Can we expect lots of insidious digs between now and election time? Even I, an undecided voter, am taking notice.

Feeling Irrelevant

Anonymous said...

Just a sample of the lovely commuting experiences waiting for RESMS students.

Oh Boy

Melissa Westbrook said...

Salish C, I find your remarks kind of incoherent. I'm not sure what you are saying.

Feeling irrelevant, I didn't say we couldn't discuss Durkan. I said that when I can hear campaign workers talking, I'm not being a front for her campaign. I can tell the difference.

I didn't make an "insidious dig" at her; I asked if she wants to do what she stated and she stated that some money would come from the F&E levy, what would she cut from it to serve her program? It's a valid question.

Oh Boy, I went to the RESMS ribbon cutting today and thought the same thing.


Anonymous said...

My husband says that too.
I was agreeing with Slippery Slope that the first step to a fairer society is through education; that universal healthcare follows and then socialism, European style, with all it's cradle-to-grave care.

I wish we were more like Europe and Canada with daycare for all children provided by the government, well-funded schools, national healthcare emphasizing prevention, free higher learning available to all, and welfare for those unable to work that is empowering not humiliating.

From my experience with my children in SPS,I have two in High school this year, the teachers are not explaining well the alternatives to our form of regulated capitalism. The Nordic model is not well explained, nor is the German or French or British model of social welfare.

As far as Jenny Durkan, I don't work for her or even know much about her, but she seems an intelligent and honest former public servant and I think she will be fair about distributing limited funds. If the free college idea gets wings, I hope that pre-K or other programs important to families don't get hit, but that's what I meant by triage, sometimes hard choices are made.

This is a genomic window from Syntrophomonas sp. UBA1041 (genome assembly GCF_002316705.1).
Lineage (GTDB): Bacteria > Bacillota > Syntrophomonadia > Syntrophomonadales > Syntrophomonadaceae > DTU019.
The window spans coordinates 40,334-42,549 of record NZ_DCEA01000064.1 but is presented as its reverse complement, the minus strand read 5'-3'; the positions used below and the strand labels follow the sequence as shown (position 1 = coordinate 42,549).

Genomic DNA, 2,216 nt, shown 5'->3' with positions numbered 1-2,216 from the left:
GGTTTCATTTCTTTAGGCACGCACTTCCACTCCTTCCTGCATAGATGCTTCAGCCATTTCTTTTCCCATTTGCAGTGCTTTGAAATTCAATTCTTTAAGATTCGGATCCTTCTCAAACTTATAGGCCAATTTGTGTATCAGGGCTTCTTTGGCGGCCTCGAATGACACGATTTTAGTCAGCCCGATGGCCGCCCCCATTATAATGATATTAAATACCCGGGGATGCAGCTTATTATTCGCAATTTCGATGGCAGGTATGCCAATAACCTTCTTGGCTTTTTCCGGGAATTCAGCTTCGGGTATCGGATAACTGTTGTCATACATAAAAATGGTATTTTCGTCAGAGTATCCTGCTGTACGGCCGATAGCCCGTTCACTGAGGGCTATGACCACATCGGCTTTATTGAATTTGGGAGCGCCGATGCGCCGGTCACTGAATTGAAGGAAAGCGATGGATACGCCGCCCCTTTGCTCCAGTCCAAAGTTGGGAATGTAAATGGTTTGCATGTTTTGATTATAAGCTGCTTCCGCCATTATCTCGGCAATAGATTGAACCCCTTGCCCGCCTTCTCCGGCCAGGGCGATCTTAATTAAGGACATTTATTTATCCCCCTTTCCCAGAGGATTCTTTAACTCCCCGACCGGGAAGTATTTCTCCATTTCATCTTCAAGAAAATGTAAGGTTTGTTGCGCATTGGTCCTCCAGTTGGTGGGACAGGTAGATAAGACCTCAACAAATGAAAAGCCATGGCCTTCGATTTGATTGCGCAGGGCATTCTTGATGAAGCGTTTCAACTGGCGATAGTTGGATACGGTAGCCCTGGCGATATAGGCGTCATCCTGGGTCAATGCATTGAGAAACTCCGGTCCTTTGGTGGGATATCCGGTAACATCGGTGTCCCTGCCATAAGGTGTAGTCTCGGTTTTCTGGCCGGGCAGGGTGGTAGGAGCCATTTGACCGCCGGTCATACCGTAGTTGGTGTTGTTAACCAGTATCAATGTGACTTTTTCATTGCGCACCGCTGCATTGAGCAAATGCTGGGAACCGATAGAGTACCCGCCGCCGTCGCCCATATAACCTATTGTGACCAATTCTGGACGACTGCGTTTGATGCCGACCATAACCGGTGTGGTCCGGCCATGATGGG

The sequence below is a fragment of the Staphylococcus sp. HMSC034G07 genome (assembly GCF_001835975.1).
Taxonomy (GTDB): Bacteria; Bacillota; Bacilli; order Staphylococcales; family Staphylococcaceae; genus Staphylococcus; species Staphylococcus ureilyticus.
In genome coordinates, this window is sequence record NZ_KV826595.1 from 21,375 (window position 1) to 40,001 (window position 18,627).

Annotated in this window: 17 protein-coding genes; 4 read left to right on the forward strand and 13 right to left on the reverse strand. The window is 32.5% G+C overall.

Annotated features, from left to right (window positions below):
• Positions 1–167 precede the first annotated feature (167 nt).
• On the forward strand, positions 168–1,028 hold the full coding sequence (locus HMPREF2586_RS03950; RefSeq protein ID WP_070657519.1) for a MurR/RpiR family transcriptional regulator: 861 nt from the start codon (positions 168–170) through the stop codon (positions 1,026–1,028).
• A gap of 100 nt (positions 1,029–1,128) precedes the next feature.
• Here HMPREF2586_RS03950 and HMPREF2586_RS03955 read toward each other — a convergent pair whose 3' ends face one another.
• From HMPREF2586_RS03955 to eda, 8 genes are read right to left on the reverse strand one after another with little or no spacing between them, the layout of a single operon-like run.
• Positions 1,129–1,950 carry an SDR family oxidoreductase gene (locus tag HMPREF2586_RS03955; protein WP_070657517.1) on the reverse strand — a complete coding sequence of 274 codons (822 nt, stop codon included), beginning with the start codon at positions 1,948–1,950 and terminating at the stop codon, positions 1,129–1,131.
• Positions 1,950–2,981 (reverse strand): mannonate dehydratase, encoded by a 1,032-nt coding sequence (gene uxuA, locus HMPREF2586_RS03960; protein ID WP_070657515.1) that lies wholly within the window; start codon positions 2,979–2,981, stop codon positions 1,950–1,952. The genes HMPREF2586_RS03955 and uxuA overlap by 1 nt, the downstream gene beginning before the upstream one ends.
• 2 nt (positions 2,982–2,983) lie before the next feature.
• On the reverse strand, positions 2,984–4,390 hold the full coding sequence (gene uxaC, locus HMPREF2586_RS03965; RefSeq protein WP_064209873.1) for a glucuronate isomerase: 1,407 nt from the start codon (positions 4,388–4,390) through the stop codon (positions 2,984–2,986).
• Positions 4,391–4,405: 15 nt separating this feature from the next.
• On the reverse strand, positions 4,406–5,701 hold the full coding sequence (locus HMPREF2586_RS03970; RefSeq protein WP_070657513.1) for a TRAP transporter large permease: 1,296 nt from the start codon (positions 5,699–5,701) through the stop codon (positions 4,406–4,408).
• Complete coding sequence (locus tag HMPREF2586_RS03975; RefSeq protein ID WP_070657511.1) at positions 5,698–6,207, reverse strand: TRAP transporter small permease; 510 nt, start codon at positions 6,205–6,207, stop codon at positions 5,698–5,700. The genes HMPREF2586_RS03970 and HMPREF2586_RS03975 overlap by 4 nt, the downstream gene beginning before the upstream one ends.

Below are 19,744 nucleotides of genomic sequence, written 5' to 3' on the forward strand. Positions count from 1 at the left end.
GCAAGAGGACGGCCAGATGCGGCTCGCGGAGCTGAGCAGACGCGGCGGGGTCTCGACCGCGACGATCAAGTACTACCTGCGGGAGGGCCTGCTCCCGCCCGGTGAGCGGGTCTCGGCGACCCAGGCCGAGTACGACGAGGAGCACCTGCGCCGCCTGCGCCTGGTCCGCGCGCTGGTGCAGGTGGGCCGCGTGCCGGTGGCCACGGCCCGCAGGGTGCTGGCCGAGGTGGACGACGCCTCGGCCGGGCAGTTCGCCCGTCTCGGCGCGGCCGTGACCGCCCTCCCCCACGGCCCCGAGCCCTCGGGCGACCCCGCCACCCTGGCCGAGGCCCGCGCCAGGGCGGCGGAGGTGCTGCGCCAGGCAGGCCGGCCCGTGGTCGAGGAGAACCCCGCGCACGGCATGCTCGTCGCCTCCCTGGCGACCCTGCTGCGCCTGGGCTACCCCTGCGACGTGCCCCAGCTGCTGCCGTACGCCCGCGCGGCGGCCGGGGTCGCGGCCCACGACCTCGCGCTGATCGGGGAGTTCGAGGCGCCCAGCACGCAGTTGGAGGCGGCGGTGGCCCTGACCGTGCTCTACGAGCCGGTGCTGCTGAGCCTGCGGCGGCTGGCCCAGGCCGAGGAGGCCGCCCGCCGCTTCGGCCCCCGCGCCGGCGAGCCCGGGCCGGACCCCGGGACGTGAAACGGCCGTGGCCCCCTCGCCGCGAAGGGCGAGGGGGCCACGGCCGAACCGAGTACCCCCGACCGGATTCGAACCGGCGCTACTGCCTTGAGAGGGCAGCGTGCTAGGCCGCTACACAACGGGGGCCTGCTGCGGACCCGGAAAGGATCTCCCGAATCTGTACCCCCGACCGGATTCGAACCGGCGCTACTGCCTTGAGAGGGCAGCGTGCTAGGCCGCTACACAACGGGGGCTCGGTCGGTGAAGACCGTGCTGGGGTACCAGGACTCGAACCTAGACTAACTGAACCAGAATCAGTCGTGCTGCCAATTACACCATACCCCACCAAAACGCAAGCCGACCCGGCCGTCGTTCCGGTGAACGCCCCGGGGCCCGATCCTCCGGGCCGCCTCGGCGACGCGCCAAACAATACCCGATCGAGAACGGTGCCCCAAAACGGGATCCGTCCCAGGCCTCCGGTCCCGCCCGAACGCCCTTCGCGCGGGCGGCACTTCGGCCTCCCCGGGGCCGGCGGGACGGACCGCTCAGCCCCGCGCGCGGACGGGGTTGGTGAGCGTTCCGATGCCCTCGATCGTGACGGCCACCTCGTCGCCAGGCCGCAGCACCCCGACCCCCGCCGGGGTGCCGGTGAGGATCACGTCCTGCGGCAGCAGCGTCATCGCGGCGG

I hope the district and the new mayor are able to work together, the city has vast resources in comparison to SPS, and sometimes the district seems very isolated from the city as a whole.

Salish C

Melissa Westbrook said...

Are we in a "triage" state? Because, if so, I'd vote for Pre-K over college and in-school health care in middle/high school over college as well.

Jet City mom said...

K-12 makes the most sense to pay attention to, then PreK.
Preparing the kids to make the most of their K-12 yrs, is their best opportunity to continue their education after high school.
If they are struggling through K-12, as so many do, it really won't matter to them, how many college scholarships and tuition vouchers we hand out.

But if they do well in k-12, then there already are many avenues for a fairly affordable college education.

Anonymous said...

Remember the government creates nothing it only takes from the haves and gives to the have nots. Norway taxes at 48% and has a vast supply of oil for its small population of Caucasian population.


Anonymous said...


Vast amounts of research support the absolute importance of effective pre-K on the future academic success of students. Do you realize that at age four simply hearing notes played on a piano while giving each note a different name, locks in those pitches and forever after the person will be able to hear the proper pitches of western music and notice any deviation?